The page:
Today I want to talk about one of the finest, most intricate arts of writing; that of layered dialogue. I don’t claim to be a master at this by any stretch of the imagination, and so rather than having this post be about “how to write layered dialogue”, I just want to share what I’ve learned about it.
Dialogue is, on the surface, a very simple form of fiction. It’s two characters talking to each other. Easy, right? It might seem that way, but in reality, good dialogue is difficult to write. Layered dialogue is even harder. And in my opinion, all good dialogue is at least a little bit layered.
What is layered dialogue?
I’m going to define it, because a lot of people don’t quite understand it. Layered dialogue is when the words spoken point to something of deeper meaning. The exchange of words between characters is essentially the tip of the iceberg. There are varying degrees of layered dialogue. It can be layered only a little, or it can be deeply, intricately, and complexly woven together.
Lately, I’ve been studying at the college with Sam, and one of his classes had an assignment to take a section of a play (so just dialogue) and change the meaning of the words by tone, action, and expression. I was immediately interested, because layered dialogue. The excerpt was about two men in a subway station. One starts asking the other random questions, which, when you read it, sounds kind of creepy.
With no context given, we discussed possible ways to change the meaning of a seemingly random conversation. The first option was that the characters are war vets, and one of them has amnesia. The “random” questions and answers are an attempt to help him remember things from his past. The other option we came up with was even more layered. The seemingly aimless conversation was actually taking place between a terrorist and someone who has been working as a double agent in planning an attack on the city. All of the words are now part of a code. By changing the context and the characters’ attitudes, we were able to change the tone of the conversation from one of creepy pointlessness to direct fear. It became menacing by just a few gestures and voice inflections. We never changed a single word.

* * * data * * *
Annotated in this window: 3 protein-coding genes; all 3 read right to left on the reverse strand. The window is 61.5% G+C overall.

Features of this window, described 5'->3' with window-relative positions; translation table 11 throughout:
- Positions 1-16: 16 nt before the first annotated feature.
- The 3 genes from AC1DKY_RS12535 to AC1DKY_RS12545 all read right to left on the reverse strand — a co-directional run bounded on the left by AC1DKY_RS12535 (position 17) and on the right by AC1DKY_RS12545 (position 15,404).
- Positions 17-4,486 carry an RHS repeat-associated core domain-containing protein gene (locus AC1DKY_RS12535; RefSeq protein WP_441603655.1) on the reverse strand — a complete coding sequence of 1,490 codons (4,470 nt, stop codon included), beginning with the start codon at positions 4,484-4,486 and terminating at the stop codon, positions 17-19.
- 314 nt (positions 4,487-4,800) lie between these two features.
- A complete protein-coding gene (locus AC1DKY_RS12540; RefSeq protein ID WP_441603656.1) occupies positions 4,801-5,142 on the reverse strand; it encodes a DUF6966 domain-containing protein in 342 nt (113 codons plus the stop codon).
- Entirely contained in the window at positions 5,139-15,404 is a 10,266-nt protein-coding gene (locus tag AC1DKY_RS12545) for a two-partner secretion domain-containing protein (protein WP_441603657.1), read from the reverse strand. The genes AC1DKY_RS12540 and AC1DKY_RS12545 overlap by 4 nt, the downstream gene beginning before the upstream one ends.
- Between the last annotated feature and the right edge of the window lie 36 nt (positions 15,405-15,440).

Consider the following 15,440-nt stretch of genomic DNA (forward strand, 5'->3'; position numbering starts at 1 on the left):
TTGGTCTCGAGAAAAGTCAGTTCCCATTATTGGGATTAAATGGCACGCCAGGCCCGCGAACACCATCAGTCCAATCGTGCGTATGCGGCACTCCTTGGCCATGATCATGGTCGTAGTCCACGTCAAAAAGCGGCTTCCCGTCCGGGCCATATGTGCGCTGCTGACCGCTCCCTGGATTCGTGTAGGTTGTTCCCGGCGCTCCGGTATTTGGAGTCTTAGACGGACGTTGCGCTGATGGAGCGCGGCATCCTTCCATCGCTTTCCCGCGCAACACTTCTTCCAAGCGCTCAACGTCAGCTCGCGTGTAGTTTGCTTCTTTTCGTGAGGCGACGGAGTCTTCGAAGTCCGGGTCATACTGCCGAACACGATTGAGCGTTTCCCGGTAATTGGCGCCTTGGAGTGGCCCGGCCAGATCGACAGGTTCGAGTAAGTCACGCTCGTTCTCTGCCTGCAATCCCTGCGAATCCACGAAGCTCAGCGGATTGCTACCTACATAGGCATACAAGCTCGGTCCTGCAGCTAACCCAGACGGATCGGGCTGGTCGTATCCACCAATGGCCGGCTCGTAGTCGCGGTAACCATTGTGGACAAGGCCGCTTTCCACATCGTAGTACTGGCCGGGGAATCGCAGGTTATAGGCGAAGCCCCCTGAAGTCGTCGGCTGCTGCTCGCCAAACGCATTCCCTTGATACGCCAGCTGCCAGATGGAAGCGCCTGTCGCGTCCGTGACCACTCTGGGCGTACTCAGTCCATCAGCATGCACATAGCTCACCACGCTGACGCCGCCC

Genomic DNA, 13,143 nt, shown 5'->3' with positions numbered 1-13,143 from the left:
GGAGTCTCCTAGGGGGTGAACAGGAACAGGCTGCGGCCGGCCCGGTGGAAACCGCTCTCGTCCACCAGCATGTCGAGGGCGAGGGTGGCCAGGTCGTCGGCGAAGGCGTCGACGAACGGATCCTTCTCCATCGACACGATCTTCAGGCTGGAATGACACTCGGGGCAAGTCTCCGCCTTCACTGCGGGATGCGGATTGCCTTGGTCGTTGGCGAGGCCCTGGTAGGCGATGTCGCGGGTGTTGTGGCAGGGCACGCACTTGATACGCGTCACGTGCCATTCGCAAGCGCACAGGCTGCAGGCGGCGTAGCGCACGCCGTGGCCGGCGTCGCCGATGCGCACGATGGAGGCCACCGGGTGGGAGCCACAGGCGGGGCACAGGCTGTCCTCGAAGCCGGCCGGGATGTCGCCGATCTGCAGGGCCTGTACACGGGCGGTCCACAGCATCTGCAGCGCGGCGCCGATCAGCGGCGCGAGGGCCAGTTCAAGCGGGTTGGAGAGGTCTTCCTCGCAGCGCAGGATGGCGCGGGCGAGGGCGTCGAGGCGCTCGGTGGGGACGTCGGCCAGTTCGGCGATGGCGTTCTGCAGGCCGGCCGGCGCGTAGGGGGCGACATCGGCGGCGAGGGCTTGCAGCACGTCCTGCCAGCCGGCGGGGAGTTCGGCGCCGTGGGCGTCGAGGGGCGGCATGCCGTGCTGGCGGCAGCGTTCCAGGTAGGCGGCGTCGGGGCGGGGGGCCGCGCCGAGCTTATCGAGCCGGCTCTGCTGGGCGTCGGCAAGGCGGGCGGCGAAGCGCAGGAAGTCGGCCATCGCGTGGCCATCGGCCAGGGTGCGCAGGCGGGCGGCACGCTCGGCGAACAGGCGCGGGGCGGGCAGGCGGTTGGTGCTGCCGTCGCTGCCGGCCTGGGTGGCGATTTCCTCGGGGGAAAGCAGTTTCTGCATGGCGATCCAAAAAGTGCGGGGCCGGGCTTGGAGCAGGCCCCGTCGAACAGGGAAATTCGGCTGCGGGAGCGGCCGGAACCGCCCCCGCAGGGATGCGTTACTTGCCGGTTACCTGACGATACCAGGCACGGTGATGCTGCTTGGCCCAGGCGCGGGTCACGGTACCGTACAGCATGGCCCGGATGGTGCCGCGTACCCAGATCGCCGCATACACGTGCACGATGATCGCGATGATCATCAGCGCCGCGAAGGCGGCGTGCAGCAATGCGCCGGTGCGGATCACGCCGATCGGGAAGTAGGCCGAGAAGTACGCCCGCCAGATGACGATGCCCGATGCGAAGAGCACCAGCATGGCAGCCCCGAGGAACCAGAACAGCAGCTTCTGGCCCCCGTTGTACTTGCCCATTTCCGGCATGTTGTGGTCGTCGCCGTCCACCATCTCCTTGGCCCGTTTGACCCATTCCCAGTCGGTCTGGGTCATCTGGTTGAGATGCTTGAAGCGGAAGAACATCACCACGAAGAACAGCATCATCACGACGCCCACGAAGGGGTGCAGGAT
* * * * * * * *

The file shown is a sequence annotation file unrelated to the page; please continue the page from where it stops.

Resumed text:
A script is one thing, though. Prose is another. Layered dialogue in prose can, in some respects, be even more difficult to master. As I said, I am by no means an expert. I’ve learned to watch for layered dialogue in movies, but also in books. As I mentioned, there are varying depths of layered dialogue.
If you really stop to think about it, a lot of dialogue is layered. Conversations in real life are layered. Why? Because human beings are layered. We’re deep. Our emotions are complicated. We don’t always say what we mean or mean what we say. The depth of layered dialogue can range from a coded terrorist attack to a character saying “I’m fine” with a smile and a shrug, but the reality is that she’s deeply depressed and potentially suicidal.
Superficial dialogue rarely benefits a story. This is a challenge to look deeper into your own characters, and those in other works of fiction. Search out the layered dialogue. Study it. There are really only two rules for writing fiction: read and write. Learn and practice. While I definitely haven’t mastered this art of layered dialogue, I know that I’m getting better all the time, and that’s encouraging. One of the things I’d suggest is doing exactly what Sam and I did – find a piece of random dialogue out of context, and, without changing any of the spoken words, shift the meaning. Layer it. Get creative. It’s amazing the things you can come up with and make work.